It’s the first steps of reforming American health care, but depending on whom you ask the landmark legislation has different meanings.
“I don’t believe the government should be in control of our healthcare, its one sixth of our economy," said Republican Rep. Sue Myrick
"It means 100,000 more of my constituents have health care," said Democratic Rep. Mel Watt.
The House's version guarantees coverage for 96 percent of Americans, and the bill forces insurance companies to include more people at lower premiums.
But there are also penalties. Businesses that don’t provide health coverage for their employees will be fined 8 percent. Individuals who opt out of the public plan would be penalized 2.5 percent of their income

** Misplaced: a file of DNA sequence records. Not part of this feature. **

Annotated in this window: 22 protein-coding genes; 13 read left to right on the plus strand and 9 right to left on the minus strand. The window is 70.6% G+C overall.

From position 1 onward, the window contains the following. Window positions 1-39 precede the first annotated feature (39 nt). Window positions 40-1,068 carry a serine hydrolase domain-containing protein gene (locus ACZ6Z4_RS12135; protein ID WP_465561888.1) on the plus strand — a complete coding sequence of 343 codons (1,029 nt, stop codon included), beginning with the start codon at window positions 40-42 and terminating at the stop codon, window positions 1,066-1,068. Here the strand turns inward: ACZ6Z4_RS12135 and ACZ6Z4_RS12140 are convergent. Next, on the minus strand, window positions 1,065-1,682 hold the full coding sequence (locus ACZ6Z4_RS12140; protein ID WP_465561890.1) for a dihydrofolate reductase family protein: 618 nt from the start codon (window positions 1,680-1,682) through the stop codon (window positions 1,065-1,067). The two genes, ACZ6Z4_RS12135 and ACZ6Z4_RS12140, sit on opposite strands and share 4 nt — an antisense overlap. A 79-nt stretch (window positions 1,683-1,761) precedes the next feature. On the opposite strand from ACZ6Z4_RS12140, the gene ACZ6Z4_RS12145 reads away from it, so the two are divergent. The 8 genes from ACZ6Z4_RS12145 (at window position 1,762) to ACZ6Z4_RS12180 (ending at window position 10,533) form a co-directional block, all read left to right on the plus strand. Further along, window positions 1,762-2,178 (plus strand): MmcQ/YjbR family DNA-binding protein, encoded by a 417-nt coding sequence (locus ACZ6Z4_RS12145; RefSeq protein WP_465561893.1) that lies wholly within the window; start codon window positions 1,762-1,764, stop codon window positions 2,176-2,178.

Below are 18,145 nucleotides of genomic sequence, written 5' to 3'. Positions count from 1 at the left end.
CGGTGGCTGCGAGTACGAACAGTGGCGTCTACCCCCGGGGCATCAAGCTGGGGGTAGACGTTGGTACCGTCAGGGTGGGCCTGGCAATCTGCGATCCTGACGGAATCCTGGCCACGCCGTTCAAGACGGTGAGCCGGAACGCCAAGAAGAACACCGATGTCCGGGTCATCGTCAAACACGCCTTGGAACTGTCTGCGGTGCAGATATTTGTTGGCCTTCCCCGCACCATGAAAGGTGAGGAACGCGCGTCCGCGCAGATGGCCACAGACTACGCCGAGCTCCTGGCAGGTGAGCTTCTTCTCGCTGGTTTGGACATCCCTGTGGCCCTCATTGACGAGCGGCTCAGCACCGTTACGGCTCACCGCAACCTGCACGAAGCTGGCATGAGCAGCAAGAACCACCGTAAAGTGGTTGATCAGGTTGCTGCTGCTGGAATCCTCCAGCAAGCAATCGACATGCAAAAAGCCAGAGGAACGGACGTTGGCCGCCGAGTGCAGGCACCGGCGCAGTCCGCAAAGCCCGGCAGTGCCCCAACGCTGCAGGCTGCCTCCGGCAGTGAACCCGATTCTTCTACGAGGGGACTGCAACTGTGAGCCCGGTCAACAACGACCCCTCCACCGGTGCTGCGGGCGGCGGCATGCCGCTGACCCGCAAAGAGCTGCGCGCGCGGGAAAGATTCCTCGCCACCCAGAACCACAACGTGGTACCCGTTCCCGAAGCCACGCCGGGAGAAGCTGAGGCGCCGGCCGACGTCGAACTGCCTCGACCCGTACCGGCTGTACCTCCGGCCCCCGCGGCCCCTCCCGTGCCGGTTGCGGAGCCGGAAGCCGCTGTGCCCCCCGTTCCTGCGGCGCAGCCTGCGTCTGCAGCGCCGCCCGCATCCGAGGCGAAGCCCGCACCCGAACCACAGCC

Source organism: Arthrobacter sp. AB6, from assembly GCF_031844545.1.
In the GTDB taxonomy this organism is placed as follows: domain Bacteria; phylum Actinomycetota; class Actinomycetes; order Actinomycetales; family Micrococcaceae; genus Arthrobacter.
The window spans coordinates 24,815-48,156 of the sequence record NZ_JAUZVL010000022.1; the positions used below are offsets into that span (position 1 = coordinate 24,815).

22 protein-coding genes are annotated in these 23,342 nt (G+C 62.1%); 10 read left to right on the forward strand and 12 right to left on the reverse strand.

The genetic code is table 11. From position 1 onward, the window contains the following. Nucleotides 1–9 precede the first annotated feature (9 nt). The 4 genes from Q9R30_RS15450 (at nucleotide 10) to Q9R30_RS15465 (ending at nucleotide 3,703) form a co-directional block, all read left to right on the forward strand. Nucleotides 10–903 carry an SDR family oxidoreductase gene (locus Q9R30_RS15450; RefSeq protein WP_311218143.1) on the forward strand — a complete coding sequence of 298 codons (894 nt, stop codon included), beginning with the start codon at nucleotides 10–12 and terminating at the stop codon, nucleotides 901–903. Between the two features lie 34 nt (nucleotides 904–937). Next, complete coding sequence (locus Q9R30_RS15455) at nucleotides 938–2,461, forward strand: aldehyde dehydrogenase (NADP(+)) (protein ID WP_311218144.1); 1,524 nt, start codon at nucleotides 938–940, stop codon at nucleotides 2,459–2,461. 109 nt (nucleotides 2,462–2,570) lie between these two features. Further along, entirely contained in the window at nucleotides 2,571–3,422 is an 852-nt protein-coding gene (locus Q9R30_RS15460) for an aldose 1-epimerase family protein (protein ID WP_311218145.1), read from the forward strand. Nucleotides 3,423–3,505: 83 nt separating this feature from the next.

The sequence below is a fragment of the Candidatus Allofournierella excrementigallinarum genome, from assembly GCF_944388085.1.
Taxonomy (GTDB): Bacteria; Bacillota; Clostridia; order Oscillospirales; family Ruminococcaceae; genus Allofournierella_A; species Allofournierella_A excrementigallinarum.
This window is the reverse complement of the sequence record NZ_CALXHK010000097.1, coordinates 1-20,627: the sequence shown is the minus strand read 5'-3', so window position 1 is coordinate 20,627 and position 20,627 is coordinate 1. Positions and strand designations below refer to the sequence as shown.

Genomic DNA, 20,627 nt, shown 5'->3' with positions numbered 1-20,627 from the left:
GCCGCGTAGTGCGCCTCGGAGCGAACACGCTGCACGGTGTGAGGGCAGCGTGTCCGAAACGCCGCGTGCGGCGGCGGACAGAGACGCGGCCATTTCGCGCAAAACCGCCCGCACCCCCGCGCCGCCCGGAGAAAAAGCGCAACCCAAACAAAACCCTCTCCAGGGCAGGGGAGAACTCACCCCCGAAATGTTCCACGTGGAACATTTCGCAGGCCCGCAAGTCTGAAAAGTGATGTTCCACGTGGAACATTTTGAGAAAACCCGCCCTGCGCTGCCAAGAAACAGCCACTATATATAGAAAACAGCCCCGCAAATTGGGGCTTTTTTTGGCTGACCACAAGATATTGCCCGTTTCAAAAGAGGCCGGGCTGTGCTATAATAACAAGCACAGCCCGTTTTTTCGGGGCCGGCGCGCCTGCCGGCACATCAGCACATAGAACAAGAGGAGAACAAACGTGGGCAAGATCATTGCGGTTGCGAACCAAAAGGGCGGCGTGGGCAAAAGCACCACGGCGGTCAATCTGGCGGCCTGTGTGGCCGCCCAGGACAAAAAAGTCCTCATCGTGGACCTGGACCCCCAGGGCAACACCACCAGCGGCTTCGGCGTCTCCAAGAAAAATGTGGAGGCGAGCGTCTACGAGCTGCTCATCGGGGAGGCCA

Democratic Rep. Larry Kissell voted across party lines against the bill, saying, “The current form cuts nearly $400 million from Medicare."
The one thing agreed upon by both sides of the House: the bill's fate remains in the Senate.
Democratic Sen. Kay Hagan is working on the Senate's version and said it’s all about the numbers.
"I want to make sure whatever we do it does not increase the federal deficit," Hagan said.
Republican Sen. Richard Burr said the fundamental problem with the bill passed in the House is its skyrocketing costs.